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When to use remote debugging with Tomcat ?

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Hi expert,

After a long and arduous search about why debugging is not working out in Eclipse, it has to do with Tomcat server.

And now I am advised to use remote dubugging.

After, I can't understand why I need to use remote deugging since mine is just a personal project in a local machine and 'remote' has the connotation that I am working at a machine in a WAN setting something like that.

I hope someone can point me to some resources why there is a need to do remote debugging cos I searched the internet but just can't find any useful explanations.

Kindly correct me if I am veered from the right track in this debugging stuff. Tks again.

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It seems you think that "remote debugging" can only refer to code running on a different machine. That's not the case. Normally when you debug code in Eclipse, you're debugging code which runs in a JVM which is closely connected to the JVM in which Eclipse is running. Eclipse is written so that it can do that. But apparently, from what you say, Tomcat's JVM isn't connected to Eclipse in that way and hence you have to use a different debugging technique. Which somebody is calling "remote" debugging. This has nothing to do with your idea that it has to be on a different machine.
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The debugger isn't actually part of Eclipse. Every JVM has a built-in debugger and it's accessed via a network connection. IDEs such as Eclipse really just provide a user-friendly front-end to that debugger.

When they use the term "remote debug" in Eclipse, what they actually mean is that you'll be running your debugging session with manually-supplied debugger connection information (such as an alternate network port for the debugger). Yes, it can be used to debug apps on remote machines (or to run debugging between multiple local JVMs), but the important thing here isn't what machine the app is on, it's that you specify the network connection to the JVM yourself. That's not the case for "normal" debugging when using an app-specific plugin, where the remote connection to the JVM's debugger is done for you and you don't have to manually connect to the debugging session independently of starting the debugger and app.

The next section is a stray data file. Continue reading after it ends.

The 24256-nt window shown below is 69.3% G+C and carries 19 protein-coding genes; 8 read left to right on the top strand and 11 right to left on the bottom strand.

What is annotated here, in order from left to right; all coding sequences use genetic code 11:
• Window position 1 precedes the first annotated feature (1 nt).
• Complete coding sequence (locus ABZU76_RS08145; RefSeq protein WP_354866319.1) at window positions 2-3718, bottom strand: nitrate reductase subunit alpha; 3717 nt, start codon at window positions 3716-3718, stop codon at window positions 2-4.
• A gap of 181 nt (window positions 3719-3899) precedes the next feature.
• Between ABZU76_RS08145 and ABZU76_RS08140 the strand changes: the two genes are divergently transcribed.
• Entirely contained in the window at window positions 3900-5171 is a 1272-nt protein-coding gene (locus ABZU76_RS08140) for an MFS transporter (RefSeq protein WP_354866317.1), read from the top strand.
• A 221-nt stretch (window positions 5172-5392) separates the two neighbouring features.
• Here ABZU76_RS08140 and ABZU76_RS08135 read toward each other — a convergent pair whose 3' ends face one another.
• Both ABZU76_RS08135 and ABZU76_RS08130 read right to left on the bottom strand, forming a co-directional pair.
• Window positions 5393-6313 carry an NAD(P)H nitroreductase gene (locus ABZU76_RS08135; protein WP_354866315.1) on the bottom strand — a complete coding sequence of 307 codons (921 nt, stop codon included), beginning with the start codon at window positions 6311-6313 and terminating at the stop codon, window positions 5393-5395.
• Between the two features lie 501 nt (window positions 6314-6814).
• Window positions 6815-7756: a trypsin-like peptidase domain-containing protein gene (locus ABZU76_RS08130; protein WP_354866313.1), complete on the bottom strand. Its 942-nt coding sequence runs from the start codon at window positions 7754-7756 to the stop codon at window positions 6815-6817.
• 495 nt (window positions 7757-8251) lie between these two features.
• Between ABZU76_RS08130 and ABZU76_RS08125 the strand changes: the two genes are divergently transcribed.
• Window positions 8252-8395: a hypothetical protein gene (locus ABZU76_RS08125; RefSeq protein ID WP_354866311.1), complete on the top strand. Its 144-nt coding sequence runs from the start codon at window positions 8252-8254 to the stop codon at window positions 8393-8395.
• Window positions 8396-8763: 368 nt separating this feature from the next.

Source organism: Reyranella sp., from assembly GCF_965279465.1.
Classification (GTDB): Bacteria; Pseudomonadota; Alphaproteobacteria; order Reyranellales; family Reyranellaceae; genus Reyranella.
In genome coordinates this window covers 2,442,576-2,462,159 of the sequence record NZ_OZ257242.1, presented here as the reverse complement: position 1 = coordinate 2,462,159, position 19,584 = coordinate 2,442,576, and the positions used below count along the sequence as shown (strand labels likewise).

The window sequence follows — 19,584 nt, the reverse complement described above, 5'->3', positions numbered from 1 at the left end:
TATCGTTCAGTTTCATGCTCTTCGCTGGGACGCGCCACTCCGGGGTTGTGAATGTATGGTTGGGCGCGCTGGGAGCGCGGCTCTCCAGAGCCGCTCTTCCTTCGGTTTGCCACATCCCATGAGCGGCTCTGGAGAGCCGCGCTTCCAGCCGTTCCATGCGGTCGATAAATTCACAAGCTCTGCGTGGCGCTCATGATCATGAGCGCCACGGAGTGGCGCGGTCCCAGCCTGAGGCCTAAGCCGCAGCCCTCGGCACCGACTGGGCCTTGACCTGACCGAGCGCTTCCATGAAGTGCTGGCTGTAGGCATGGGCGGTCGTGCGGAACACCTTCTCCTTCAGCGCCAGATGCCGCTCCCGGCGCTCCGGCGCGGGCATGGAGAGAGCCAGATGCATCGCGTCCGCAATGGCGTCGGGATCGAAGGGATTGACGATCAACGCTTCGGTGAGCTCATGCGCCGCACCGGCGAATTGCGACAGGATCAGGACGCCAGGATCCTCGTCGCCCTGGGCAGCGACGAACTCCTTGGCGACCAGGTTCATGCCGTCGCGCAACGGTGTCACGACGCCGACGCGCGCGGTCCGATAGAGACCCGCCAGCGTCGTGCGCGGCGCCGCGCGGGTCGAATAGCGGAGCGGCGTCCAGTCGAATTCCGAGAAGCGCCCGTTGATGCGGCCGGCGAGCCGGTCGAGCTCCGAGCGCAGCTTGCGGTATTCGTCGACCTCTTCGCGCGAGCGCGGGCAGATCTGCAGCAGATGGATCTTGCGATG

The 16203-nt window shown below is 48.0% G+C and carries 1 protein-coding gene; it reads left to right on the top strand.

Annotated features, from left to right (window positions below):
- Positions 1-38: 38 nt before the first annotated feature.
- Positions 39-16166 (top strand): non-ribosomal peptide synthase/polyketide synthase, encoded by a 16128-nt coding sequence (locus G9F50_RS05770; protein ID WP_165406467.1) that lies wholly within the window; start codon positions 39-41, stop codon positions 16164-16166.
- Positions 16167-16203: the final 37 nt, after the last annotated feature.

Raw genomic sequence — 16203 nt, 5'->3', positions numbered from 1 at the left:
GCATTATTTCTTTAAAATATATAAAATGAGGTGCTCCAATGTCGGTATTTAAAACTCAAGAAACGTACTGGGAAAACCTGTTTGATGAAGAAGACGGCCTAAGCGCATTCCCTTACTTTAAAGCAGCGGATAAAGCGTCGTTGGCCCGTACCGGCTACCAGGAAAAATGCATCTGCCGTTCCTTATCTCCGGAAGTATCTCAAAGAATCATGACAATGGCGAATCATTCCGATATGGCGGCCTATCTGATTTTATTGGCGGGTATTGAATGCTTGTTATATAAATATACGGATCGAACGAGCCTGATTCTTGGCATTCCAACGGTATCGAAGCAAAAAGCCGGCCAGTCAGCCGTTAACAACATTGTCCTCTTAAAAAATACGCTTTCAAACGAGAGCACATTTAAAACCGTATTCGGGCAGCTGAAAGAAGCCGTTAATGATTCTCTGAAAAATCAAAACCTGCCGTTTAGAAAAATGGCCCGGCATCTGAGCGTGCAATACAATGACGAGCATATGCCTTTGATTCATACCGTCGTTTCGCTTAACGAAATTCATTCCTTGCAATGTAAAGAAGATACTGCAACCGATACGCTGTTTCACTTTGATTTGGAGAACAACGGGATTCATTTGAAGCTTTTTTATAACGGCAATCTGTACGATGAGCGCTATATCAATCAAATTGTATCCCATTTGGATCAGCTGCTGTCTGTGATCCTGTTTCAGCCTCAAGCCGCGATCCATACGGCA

What the real problem likely is is this: The J2EE spin of Eclipse has a pre-installed plugin called WTP which can run Tomcat debugging (among other things). However, it does so abominably. The plugin makes an incomplete copy of the Tomcat configuration files and caches them in a place that has to basically be hit with a hammer at times to get updates to the Tomcat configuration to also update the cached partial configuration. The problem is, sometimes people (especially me!) need to customize Tomcat above and beyond what the WTP plugin allows for. Which is why I despise WTP and prefer the sysdeo/mongrel plugin for running Tomcat instead. The sysdeo plugin was designed to run Tomcat using the same configuration that you'd be using if you ran Tomcat without Eclipse.

So the reason you've been told to run "remote debugging" might be simply to avoid the issues relating to WTP. In which case sysdeo/mongrel might be just as useful and somewhat simpler to operate than actually running under the Eclipse Remote Debugging profile. That is, of course, assuming that the release of Eclipse you are running (and the release of Tomcat) is supported by mongrel. The plugin has had a somewhat shaky support history, alas.

Or you might actually need to do some things that require full control of the debugger connection, in which case full Remote Debug features might be in fact the only way to do.
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This article is old but might help you.
I'm all tasted up for a BLT! This tiny ad wants a monte cristo!
Building a Better World in your Backyard by Paul Wheaton and Shawn Klassen-Koop
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